7. Take time to stop and smell the roses. I can get so overwhelmed with the “work” of my garden that I forget why I planted it. Just sitting by the side of the garden, watching my neighbors’ delight when I deliver bouquets to their doors, or smelling the fragrance in the evening are all the reminders I need. Why have you planted your “garden”? Are there people who delight in the work of your hands? What is the aroma that lingers after you have turned off the lights for the night?

 

 

 

Are You a Leader or a Manager?

By: Brian Ward 

Brian Ward is a principal in Affinity Consulting. He helps leaders, teams and individuals acquire new knowledge and wisdom through their consulting and educational work. 

 

 

When you become a leader, you take on a great responsibility...you promise to change the world for the better. 

If your reaction to this statement is ‘I’m only managing an organization, or department, or project, I’m not out to change the world’, then I respectfully suggest that you learn to be a good manager, but not a leader.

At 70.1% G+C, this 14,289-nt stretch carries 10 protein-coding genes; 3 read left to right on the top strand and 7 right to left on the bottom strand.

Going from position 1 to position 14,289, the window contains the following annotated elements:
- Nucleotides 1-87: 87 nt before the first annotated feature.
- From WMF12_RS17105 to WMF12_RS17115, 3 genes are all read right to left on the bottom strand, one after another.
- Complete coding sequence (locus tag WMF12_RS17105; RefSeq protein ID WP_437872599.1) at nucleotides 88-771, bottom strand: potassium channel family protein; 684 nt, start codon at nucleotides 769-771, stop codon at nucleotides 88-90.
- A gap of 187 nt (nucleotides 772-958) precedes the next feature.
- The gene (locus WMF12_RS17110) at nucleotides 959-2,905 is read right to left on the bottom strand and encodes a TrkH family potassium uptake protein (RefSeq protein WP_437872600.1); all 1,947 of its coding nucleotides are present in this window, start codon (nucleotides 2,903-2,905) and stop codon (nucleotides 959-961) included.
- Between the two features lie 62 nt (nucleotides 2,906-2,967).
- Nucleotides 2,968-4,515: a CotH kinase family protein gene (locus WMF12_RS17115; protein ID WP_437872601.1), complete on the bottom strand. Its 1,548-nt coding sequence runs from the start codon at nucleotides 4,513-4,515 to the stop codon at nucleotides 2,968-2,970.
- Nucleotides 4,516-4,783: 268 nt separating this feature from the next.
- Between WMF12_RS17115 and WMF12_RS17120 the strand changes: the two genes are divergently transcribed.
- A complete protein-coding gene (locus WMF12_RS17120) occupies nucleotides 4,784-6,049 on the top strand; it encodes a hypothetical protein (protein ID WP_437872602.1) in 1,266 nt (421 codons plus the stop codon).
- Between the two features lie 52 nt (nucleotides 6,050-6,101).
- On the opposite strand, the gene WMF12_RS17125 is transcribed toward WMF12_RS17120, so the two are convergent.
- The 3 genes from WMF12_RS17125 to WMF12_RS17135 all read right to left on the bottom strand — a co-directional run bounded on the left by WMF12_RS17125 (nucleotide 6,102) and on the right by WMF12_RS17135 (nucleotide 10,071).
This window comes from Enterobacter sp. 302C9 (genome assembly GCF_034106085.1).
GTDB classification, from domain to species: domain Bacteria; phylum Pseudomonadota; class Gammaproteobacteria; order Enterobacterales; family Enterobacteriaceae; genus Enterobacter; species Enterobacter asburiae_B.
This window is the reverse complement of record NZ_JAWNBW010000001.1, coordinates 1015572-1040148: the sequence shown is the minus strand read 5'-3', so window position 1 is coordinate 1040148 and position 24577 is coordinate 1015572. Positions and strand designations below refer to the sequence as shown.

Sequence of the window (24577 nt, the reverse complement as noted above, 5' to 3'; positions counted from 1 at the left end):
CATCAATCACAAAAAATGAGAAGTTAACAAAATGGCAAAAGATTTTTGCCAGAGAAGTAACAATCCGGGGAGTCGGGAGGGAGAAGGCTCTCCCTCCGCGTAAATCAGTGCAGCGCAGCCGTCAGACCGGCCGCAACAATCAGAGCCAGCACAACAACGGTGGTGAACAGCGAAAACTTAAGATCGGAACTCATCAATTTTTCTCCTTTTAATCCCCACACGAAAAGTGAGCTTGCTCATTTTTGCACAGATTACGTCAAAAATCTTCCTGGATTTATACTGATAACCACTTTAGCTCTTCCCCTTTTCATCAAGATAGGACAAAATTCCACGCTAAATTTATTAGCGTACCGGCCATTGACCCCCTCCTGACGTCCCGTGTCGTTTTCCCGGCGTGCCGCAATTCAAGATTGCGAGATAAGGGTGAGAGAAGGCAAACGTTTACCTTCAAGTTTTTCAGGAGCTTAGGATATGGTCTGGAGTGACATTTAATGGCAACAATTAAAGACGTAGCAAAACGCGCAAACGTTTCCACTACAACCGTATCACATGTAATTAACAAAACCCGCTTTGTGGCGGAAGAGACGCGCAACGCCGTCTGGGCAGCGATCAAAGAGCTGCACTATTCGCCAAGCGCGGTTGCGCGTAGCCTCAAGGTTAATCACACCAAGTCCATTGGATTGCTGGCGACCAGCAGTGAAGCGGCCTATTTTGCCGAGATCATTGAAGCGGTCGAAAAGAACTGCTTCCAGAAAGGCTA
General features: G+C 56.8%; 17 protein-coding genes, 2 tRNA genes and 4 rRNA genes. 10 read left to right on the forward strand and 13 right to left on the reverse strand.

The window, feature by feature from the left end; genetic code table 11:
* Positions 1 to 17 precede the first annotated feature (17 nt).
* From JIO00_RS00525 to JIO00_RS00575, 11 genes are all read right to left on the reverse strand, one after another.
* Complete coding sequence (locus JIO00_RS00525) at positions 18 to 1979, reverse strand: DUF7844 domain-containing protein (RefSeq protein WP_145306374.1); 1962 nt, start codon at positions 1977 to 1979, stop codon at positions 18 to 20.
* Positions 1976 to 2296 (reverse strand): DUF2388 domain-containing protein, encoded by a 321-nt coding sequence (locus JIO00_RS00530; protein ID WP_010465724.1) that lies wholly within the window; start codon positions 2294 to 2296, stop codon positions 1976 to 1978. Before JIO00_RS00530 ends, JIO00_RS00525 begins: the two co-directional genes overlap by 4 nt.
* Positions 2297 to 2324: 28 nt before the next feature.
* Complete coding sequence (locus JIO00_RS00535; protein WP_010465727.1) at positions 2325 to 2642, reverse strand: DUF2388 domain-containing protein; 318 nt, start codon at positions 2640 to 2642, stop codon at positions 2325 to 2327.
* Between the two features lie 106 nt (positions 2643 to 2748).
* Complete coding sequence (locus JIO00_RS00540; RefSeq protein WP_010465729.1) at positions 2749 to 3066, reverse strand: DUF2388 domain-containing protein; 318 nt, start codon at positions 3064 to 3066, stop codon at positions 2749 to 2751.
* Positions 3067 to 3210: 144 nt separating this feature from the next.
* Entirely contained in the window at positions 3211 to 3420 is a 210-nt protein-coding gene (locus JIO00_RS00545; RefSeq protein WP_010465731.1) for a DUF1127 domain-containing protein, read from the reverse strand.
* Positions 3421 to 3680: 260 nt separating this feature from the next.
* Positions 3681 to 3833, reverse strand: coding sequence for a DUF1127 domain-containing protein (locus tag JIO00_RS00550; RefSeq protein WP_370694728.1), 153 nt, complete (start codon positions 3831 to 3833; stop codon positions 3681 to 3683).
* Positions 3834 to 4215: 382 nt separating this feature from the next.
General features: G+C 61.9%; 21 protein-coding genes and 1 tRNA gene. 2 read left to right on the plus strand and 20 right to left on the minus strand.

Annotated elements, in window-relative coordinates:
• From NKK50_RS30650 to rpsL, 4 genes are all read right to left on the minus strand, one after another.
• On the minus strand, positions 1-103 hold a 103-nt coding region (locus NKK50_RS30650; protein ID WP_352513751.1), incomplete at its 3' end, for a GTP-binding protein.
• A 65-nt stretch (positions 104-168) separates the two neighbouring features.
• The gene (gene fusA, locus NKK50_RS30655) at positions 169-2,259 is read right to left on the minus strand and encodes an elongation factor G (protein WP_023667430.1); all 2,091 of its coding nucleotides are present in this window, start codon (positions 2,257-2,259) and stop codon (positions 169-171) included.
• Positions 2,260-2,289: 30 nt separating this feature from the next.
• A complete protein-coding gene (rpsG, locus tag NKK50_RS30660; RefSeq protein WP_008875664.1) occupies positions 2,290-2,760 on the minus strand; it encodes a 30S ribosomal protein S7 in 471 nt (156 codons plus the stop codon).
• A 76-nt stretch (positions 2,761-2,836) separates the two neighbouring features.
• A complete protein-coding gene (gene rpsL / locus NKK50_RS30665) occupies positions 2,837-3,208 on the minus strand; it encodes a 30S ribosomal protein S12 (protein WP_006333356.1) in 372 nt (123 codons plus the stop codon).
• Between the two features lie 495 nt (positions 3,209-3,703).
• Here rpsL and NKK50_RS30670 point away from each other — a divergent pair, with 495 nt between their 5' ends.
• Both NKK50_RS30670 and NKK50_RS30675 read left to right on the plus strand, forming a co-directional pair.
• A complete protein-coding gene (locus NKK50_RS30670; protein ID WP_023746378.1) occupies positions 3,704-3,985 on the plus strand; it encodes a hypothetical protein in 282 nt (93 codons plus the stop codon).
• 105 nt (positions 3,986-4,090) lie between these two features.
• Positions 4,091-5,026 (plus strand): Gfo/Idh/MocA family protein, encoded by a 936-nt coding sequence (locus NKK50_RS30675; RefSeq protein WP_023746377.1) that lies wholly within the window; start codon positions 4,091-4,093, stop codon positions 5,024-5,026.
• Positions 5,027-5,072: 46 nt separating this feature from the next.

Leaders cause positive change to happen, through people. 

Managers control things. 

That’s it. 

The world needs great leaders. It has its fill of managers. 

If you feel that you are not sure whether you are truly committed to becoming a great leader, if you have not yet made that decision, I would like you to take a look at two scenarios: 

SCENARIO 1:
What if you were to make a total commitment to becoming a great leader? Project yourself ahead 3 to 5 years from now. You have become a great leader. Visualize what positive impact you are having on the world around you…

  • How has the world benefited from your actions?
  • What does that feel like?
  • What type of people are you associating with?
  • Who are you collaborating with?
  • Who else is totally committed to the same cause as you?
  • What positive actions are you and these people taking?
  • How are other people responding to your successes?
  • How worthwhile and meaningful has your life become?
  • What does that feel like?
  • How are you growing and developing?
  • How does all this differ from today?


SCENARIO 2